This document was updated to add an appendix that discusses the FASB staff Q&A issued on April 10, 2020, regarding the accounting for rent concessions that directly result from the COVID-19 pandemic. This appendix contains background information on the staff Q&A, as well as Deloitte’s interpretive guidance on frequently asked questions related to it.
FASB Accounting Standards Codification (ASC) Topic 606, Revenue From Contracts With Customers.
FASB Accounting Standards Codification Topic 842, Leases.
FASB Accounting Standards Update (ASU) No. 2016-13, Measurement of Credit Losses on Financial Instruments.
FASB Accounting Standards Update No. 2018-12, Targeted Improvements to the Accounting for Long-Duration Contracts.
FASB Proposed Accounting Standards Update (ASU), Revenue From Contracts With Customers (Topic 606) and Leases (Topic 842): Effective Dates for Certain Entities.
Entities should consult with their accounting advisers regarding the acceptability of the model applied to account for the concession when not applying the modification framework.
FASB Staff Q&A, Topic 842 and Topic 840: Accounting for Lease Concessions Related to the Effects of the COVID-19 Pandemic.
International Financial Reporting Standard (IFRS) 16, Leases.
In remeasuring the lease liability, the lessee should remeasure other variable lease payments that are based on an index or a rate by using the index or rate on the remeasurement date.
The ROU asset cannot be reduced below zero; any excess would be recognized in net income.
Monthly straight-line expense of $11,750 is determined on the basis of total lease payments of $423,000 over the noncancelable lease term of 36 months.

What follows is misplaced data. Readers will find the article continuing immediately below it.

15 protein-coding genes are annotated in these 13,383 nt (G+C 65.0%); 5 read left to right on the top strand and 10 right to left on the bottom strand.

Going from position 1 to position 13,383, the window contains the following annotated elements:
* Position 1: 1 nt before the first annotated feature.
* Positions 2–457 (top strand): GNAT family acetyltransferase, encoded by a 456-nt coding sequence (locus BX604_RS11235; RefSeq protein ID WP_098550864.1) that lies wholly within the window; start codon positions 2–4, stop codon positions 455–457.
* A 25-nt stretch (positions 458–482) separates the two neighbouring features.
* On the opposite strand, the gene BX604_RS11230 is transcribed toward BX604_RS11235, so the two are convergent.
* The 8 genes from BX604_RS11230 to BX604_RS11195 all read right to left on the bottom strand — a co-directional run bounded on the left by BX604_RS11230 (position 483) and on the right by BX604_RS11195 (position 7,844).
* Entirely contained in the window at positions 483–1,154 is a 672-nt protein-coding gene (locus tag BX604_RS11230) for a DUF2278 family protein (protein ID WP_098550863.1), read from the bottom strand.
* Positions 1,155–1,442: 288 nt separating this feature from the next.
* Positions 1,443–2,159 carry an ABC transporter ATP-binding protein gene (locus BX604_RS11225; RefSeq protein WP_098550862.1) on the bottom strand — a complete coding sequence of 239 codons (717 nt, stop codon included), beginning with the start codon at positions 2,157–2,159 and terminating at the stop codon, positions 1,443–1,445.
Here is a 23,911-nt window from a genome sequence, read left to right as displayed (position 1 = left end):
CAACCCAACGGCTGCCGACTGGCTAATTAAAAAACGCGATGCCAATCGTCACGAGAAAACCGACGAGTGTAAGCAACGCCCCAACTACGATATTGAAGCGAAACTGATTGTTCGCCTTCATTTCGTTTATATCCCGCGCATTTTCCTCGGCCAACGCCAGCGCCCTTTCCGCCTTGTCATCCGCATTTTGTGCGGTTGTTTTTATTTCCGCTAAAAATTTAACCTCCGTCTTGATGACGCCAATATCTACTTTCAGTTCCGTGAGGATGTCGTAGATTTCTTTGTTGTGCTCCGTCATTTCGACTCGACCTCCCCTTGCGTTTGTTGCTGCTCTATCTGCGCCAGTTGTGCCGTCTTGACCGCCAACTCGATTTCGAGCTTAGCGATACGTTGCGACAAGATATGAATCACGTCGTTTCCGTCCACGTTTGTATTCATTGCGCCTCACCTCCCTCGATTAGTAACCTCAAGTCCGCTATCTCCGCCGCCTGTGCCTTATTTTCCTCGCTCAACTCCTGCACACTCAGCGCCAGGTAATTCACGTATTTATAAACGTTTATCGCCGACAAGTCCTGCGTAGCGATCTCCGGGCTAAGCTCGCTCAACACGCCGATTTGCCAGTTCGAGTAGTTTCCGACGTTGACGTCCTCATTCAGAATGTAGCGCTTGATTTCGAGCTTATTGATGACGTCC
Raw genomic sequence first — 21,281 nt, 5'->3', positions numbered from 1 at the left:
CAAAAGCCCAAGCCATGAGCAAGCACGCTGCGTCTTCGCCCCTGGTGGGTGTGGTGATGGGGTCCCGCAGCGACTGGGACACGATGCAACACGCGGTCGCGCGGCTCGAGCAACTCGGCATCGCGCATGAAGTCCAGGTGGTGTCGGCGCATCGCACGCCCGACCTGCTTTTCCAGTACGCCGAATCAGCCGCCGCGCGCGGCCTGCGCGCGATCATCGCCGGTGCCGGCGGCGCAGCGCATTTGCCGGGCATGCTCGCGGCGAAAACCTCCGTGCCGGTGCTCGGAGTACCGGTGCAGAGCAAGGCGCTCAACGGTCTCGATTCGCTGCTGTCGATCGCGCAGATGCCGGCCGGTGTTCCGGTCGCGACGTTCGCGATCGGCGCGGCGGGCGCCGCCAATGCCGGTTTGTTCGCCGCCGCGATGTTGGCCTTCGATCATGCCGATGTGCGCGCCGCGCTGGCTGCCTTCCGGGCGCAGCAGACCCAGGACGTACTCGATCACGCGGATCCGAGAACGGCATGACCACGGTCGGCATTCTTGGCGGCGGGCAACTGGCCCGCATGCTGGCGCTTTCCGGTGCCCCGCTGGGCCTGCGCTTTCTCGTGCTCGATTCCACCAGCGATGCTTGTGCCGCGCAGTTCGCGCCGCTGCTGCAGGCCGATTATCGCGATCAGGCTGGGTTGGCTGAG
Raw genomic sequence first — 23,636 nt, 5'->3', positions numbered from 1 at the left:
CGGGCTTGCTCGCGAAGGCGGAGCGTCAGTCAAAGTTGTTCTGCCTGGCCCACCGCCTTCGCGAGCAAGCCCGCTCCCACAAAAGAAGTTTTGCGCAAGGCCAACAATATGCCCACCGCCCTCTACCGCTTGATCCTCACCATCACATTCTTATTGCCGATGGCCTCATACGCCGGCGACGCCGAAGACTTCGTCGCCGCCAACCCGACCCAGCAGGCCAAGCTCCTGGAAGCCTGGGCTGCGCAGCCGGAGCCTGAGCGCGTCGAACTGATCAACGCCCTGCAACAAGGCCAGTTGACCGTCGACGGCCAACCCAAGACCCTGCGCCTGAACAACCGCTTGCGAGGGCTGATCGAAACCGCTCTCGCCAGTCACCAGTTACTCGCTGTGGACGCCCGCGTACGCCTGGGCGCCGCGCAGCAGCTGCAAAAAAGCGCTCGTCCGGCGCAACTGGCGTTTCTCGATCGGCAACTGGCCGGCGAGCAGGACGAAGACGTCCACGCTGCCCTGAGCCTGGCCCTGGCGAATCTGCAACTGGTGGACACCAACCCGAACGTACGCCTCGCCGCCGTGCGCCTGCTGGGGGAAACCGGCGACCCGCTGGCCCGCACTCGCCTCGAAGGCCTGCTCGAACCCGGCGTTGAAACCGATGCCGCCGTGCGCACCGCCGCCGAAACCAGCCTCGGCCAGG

In this example, the lease cost did not change because total lease payments were not revised.
In our description of this approach, we have assumed that the collectibility of lease payments remains probable after the rent concession. For more information about a lessor’s assessment of collectibility in light of COVID-19-related concessions, see the Collectibility section and Section 220.127.116.11 of Deloitte’s A Roadmap to Applying the New Leasing Standard.
The change in the receivable in the concession period reflects the net impact of the straight-line lease revenue offset by the negative variable lease revenue.
The net increase to the lease receivable of $35,250 reflects an increase for unpaid billing of $35,400, partially offset by a decrease to the straight-line lease receivable of $150 ascribed to the lessor’s original straight-line revenue calculation.
The net decrease to the lease receivable of $18,750 reflects cash repayment of previously deferred amounts of $17,700 and a decrease to the straight-line lease receivable of $1,050 ascribed to the lessor’s original straight-line revenue calculation.
The net decrease to the lease receivable of $19,650 reflects cash repayment of previously deferred amounts of $17,700 and a decrease to the straight-line lease receivable of $1,950 ascribed to the lessor’s original straight-line revenue calculation.